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Subject: Re: [opendocument-users] simple OO.org document goes awry in MS Office2007 w/SP2 - what went wrong?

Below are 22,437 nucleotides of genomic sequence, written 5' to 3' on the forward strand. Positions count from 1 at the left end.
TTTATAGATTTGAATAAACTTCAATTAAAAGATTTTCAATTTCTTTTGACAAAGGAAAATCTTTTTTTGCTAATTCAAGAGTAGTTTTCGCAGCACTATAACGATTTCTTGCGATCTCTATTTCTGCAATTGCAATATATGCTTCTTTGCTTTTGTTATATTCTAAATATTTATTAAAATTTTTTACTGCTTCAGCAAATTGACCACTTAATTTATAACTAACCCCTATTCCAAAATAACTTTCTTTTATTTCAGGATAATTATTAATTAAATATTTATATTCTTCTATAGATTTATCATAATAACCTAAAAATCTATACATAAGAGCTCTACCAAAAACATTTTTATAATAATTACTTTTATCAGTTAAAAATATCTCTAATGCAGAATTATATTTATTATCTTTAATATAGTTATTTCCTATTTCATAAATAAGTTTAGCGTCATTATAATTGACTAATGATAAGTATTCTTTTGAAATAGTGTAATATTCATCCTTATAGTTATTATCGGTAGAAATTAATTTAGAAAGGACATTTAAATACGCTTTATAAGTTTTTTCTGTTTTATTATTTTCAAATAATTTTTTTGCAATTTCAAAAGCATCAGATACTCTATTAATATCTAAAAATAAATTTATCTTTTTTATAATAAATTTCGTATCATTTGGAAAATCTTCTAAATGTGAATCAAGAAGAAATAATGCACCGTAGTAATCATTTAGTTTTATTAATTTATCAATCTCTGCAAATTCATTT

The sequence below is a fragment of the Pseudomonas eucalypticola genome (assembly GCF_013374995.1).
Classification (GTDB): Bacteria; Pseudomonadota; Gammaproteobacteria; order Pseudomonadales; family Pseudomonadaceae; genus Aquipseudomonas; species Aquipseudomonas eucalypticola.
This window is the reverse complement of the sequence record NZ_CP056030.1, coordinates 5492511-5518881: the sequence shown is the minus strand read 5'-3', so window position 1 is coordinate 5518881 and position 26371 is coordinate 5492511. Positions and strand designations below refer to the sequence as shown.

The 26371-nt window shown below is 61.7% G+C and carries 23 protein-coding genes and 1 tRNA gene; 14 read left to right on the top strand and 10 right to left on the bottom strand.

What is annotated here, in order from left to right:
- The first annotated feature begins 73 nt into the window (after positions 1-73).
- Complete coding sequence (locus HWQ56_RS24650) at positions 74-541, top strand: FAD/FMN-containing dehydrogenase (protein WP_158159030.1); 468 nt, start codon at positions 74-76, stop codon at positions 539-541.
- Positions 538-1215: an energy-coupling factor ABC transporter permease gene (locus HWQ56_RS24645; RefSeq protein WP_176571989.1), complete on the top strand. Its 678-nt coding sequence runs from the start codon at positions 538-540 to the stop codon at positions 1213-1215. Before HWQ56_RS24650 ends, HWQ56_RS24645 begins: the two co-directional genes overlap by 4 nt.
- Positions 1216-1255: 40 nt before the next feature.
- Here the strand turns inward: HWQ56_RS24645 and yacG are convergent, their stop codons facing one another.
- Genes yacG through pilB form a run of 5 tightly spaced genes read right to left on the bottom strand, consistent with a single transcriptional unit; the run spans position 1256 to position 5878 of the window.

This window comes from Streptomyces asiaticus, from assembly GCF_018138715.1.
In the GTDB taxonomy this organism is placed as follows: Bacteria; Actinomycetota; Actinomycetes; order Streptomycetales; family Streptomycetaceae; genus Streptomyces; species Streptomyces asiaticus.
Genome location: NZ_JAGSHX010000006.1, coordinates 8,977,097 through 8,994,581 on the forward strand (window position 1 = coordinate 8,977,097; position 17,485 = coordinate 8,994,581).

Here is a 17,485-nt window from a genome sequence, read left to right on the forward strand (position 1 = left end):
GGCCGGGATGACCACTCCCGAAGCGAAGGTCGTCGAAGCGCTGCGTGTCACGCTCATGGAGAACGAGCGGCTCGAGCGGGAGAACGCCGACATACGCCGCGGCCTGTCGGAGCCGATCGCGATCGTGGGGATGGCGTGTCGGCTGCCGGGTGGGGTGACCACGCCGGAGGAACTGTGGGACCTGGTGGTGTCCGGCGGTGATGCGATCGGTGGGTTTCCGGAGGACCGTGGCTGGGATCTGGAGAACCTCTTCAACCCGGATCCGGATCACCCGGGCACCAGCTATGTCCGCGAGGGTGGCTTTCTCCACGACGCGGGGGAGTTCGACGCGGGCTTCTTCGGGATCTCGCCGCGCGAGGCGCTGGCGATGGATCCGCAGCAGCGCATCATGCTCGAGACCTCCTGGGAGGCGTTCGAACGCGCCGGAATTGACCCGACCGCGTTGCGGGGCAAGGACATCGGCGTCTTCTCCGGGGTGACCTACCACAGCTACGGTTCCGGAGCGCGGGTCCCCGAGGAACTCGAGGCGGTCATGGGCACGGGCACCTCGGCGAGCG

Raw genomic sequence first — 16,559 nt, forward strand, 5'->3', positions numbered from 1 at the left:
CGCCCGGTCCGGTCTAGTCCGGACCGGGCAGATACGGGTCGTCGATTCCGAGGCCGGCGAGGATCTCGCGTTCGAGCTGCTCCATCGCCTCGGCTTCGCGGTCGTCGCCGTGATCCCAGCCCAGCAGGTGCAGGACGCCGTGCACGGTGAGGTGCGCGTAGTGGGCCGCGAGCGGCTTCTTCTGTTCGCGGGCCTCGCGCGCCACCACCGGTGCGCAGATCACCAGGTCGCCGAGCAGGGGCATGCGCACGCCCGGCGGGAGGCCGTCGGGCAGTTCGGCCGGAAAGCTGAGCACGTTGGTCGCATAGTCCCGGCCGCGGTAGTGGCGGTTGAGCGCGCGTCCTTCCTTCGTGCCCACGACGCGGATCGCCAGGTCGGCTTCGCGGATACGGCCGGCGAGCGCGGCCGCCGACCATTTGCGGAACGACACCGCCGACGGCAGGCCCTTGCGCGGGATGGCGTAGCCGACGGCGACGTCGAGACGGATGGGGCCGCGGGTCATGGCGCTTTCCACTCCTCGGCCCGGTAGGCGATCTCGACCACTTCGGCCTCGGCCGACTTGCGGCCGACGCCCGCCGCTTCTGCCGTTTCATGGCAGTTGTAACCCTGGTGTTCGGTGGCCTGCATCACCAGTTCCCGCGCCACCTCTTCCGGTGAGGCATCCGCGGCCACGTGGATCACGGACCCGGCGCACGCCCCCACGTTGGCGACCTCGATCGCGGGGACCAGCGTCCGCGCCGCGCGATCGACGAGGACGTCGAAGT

The point is users want interoperability now. Fixes to code can occur much faster than fixes to a standard. So if we find a problem, fix it in the code now. Of course, if the problem stemmed from an ambiguity in the standard, then fix it there as well, but know that ODF releases will be years apart, whereas applications often issue patches every quarter. Remember, a change to the standard alone fixes no interoperability problems whatsoever. It only changes paper. Unless and until the application code changes, the problem continues. Except for Paul, I know of no user who would be satisfied by this an approach like: Customer: Hello, a friend sent me a ODF document with an embedded chart, but the chart doesn't show up on my machine? Support: OK. Have you reported this to the ODF TC? Customer: No, why should I? That's your job. I'm paying you for support. Support: Well, they own the standard. Like the FCC. You should report the bug to them. Customer: Will that make the bug go away? Support: No. But they'll look at the problem, and maybe change the standard. Customer: How long will that take? Support: Around two years. Customer: That is a long time. I was hoping to read the document today, not in 2011. Support: Oh, I didn't say changing the standard would allow you to read your document. Customer: What?! Support: Yes, the two years is just the time to author, review, approve and publish the standard. We would need extra time on top of that to change our code. Customer: And when would that be? Support: Because the next version of the ODF standard contains so many other new features, unrelated to your bug, this will be a large update for us, not just a patch. So maybe another 2 to 3 years. Customer: So you will not fix my bug until in your code until 2014? Support: That's our best estimate, yes. Customer: Well, let me ask you a different question. Suppose I reported a bug that was not related to ODF, like if my file printed wrong. What would happen then? Support: Oh, that is entirely different. We'd get a patch out to you and other customers quickly, perhaps within a couple of weeks. The customer is Number One, as you know. Customer: Then why not fix my chart bug? Support: Because that bug is related to a standard and the UN's "Agreement Governing the Activities of States on the Moon and Other Celestial Bodies", requires that we wait for the standard to be updated. Customer: Is the UN paying your bills? Support: Excuse me sir, I think we have a bad connection. I can't hear you. Please check your phone. If it is not working, please call the FCC and escalate to the IEC and the World Court if needed. <click> -Rob From: "Jan Wildeboer" <firstname.lastname@example.org> To: <email@example.com>, <firstname.lastname@example.org> Cc: <email@example.com> Date: 06/17/2009 10:10 AM Subject: Re: [opendocument-users] simple OO.org document goes awry in MS Office 2007 w/SP2 - what went wrong? I understand Rob in the following way: "If there is an interop problem, let's solve it. Identify the root cause, fix it. If the root cause is ambiguity in the ODF standard, it should get fixed in the standard using the normal processes. But interop wins over standard amendments." And I fully support that. I would call it the difference between a living standard or an authority driven standstill. If the applications can be fixed by using the same interpretation of the standard, if this common understanding is published so that other implementors can fix the same issue by using the same interpretation, we have solved a poblem by cooperating. This is the way it should be. This is the way we worked at the Plugfest. It's the implementors that drive the standard. Not the theoretical experts IMHO. And that is why I value implementors higher. Which brings us back to the original question that started the discussion - in this case John has problems using an OOo document with MS Office 2007 SP2. First he should inform the vendors and they should talk to the TC, OIC if needed. Becauae effectively the implementors will have to fix their products. John can "only" assist by testing, he *couldA help patching OOo if needed as it is Open Source, but he would not gain much from talking to the TC. Jan -- Jan H Wildeboer | EMEA Open Source Affairs | Office: +49 (0)89 205071-207 Red Hat GmbH | Mobile: +49 (0)174 33 23 249 Otto-Hahn-Str.20 | Fax: +49 (0)89 205071-111 D-85609 Dornach/Munich | eMail: firstname.lastname@example.org _____________________________________________________________________ Reg. Adresse: Red Hat GmbH, Otto-Hahn-Strasse 20, 85609 Dornach bei Muenchen Handelsregister: Amtsgericht Muenchen HRB 153243 Geschaeftsfuehrer: Brendan Lane,Charlie Peters,Michael Cunningham, Charles Cachera _____________________________________________________________________ ----- Original Message ----- From: marbux <email@example.com> To: firstname.lastname@example.org <email@example.com> Cc: firstname.lastname@example.org <email@example.com> Sent: Tue Jun 16 22:04:41 2009 Subject: Re: [opendocument-users] simple OO.org document goes awry in MS Office 2007 w/SP2 - what went wrong? On Tue, Jun 16, 2009 at 4:03 PM, <firstname.lastname@example.org> wrote: > marbux <email@example.com> wrote on 06/16/2009 01:16:31 PM: > >> On Tue, Jun 16, 2009 at 12:37 AM, <firstname.lastname@example.org> wrote: >> >> So I understand it, are you saying that every bug report I or anyone >> else sends you on an interop failure between Lotus Symphony and other >> ODF implementations will result in you promptly submitting a TC >> proposal to fix the relevant spec(s) with as many mandatory interop >> requirements as are needed to remove the relevant ambiguity if the >> failure is due to an ambiguity or other flaw in the spec, Rob? And >> that you'll shepherd that proposal through the TC and implement the >> fix? >> > > If you find an interop bug, then you can certainly submit a defect report > online at the support forums at http://symphony.lotus.com > > Of course, those with a support contract will get a more rapid response. > But if you write up a defect report, preferably with an example file, then > it will certainly be looked at. That doesn't answer what I asked, Rob. Take another swing at it, please? > As for the ODF Plugfest, we tested a number of multi-vendor interop > scenarios, found a few bugs, but almost all of them were application > errors. I still need to write up the details on the wiki (we were having > network connectivity problems), but all the issues we found were traced to > their causes and the only ones that I noticed that were due to issues in > the standard were issues that we already knew about and have already fixed > in ODF 1.2. Given the grossly under-specified state of the specs in regard to interoperability requirements, including the latest ODF 1.2 draft, I find that a rather incredible statement, Rob. > In any case, you should not expect the ODF TC to take raw customer interop > bug reports any more than you would expect the FCC to answer a call from a > consumer with a broken radio. You need to talk to your vendor first. You're talking past what I wrote on the subject, Rob, rather than addressing its merits. I expect that from politicians and public relations flacks but not from the co-chair of the ODF TC. Also, I happen to know that the FCC actively solicits consumer reports of radios that cause signal interference, which roughly equates to ODF interoperability failures. Interference breaks the interoperability of the assigned radio spectrum frequencies. So I don't think your metaphor helps your position at all. Best regards, Paul -- Universal Interoperability Council <http:www.universal-interop-council.org> --------------------------------------------------------------------- To unsubscribe, e-mail: email@example.com For additional commands, e-mail: firstname.lastname@example.org --------------------------------------------------------------------- To unsubscribe, e-mail: email@example.com For additional commands, e-mail: firstname.lastname@example.org